[] 'Really, it's too bad of George to be so late! Anne, go and see if you can find her.'

[] Anne went. She looked in the bedroom. There was no George there. She looked in the kitchen. Joanna was there, making cakes. She gave the little girl a hot piece to eat. She had no idea where George was.

[] Anne couldn't find her anywhere. She went back and told Mr. Roland. He looked angry.

[] 'I shall have to report this to her father,' he said. 'I have never had to deal with such a rebellious child before. She seems to do everything she possibly can to get herself into trouble.'

[] Lessons went on. Break came, and still George did not appear. Julian slipped out and saw that the yard-kennel was empty. So George had gone out with Timmy! What a row she would get into when she got back!

[] No sooner had the children settled down after Break to do the rest of the morning's lessons, than a big disturbance came.

[] Uncle Quentin burst into the room, looking upset and worried.

[] 'Have any of you children been into my study?' he asked.

[] 'No, Uncle Quentin,' they all answered.

[] 'You said we weren't to,' said Julian.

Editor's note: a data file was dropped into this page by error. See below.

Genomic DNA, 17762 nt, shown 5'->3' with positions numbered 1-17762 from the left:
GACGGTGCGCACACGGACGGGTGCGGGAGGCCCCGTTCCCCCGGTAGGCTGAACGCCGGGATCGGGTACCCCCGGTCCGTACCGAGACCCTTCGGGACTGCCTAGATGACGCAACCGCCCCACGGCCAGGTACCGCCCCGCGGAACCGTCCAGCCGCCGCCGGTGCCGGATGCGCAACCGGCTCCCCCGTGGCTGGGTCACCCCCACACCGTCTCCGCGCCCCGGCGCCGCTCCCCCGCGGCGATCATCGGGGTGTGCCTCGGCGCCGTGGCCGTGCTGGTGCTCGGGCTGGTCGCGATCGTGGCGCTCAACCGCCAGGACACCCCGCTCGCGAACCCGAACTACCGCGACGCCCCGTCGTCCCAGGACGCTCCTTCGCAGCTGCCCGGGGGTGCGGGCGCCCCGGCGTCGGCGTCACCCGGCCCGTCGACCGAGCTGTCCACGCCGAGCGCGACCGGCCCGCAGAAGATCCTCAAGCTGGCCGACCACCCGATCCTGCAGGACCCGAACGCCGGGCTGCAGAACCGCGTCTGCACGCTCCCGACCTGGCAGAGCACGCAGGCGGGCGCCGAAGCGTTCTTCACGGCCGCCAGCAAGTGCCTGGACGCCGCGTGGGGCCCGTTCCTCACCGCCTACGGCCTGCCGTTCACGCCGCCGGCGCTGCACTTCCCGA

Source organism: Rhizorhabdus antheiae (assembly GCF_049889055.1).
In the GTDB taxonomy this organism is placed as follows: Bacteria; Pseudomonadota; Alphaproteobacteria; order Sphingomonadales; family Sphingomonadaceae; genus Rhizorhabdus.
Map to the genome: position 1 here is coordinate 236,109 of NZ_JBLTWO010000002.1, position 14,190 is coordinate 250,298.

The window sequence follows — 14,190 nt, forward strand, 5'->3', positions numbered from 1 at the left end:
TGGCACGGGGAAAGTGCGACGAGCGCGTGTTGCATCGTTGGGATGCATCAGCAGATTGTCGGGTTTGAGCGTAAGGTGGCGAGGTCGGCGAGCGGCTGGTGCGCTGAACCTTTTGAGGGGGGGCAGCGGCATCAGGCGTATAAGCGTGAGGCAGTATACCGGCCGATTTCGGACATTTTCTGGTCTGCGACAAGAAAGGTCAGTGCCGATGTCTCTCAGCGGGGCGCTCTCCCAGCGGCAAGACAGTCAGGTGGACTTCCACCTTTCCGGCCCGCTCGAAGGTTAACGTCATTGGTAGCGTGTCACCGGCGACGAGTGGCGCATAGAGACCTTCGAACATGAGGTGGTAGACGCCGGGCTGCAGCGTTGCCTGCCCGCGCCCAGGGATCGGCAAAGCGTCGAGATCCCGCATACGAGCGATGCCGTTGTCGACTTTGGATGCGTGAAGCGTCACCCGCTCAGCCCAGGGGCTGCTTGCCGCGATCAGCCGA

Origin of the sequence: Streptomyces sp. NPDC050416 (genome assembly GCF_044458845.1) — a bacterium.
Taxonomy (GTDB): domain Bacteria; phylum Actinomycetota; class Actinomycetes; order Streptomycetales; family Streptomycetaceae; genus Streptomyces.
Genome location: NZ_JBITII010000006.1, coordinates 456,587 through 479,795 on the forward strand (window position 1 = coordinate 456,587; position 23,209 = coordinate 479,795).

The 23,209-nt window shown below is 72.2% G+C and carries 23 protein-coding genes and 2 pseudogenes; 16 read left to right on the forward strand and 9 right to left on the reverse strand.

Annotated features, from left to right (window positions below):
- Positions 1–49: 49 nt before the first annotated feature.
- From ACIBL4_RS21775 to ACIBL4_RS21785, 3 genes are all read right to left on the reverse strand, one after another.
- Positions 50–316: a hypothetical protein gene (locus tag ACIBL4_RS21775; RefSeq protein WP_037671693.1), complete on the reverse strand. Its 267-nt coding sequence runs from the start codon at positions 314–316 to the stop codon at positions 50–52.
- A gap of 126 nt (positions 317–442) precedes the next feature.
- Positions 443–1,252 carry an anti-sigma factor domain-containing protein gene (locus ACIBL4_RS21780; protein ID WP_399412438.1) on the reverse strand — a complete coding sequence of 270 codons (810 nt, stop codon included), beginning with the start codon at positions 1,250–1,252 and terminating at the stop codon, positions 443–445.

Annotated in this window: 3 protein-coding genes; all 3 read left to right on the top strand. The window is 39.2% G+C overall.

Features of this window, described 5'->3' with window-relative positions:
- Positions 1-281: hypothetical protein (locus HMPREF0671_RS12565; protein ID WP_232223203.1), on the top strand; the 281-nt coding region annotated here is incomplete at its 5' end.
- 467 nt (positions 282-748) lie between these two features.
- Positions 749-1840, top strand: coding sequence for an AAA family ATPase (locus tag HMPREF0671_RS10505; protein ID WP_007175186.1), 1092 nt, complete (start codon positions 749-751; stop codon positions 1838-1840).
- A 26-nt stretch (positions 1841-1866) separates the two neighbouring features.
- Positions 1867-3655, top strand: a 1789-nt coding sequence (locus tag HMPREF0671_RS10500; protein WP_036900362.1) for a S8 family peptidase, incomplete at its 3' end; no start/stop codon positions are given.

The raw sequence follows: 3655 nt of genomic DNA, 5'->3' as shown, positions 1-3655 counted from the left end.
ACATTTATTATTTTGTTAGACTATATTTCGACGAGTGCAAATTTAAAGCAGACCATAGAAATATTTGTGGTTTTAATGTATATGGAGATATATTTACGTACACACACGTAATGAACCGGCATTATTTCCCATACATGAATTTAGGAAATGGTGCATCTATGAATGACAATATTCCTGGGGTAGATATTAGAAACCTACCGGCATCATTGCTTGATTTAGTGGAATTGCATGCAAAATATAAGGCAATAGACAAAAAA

[] 'Why, sir? Has something been broken?' asked Mr. Roland.

[] 'Yes - the test-tubes I set yesterday for an experiment have been broken - and what is worse, three most important pages of my book have gone,' said Uncle Quentin. 'I can write them out again, but only after a great deal of work. I can't understand it. Are you sure, children, that none of you has been meddling with things in my study?'

[] 'Quite sure,' they answered. Anne went very red -she suddenly remembered what George had told her. George said she had taken Timmy into Uncle Quentin's study last night, and rubbed his chest with oil! But George couldn't possibly have broken the test-tubes, and taken pages from her father's book!

[] Mr. Roland noticed that Anne had gone red.

[] 'Do you know anything about this, Anne?' he asked.

[] 'No, Mr. Roland,' said Anne, blushing even redder, and looking very uncomfortable indeed.

[] 'Where's George?' suddenly said Uncle Quentin.

[] The children said nothing, and it was Mr. Roland who answered:

[] 'We don't know. She didn't come to lessons this morning.'

[] 'Didn't come to lessons! Why not?' demanded Uncle Quentin, beginning to frown.

[] 'She didn't say,' said Mr. Roland dryly. 'I imagine she was upset because we were firm about Timothy last night, sir - and this is her way of being defiant.'

[] 'The naughty girl!' said George's father, angrily. 'I don't know what's come over her lately. Fanny! Come here! Did you know that George hasn't been in to her lessons today?'

[] Aunt Fanny came into the room. She looked very worried. She held a little bottle in her hand. The children wondered what it was.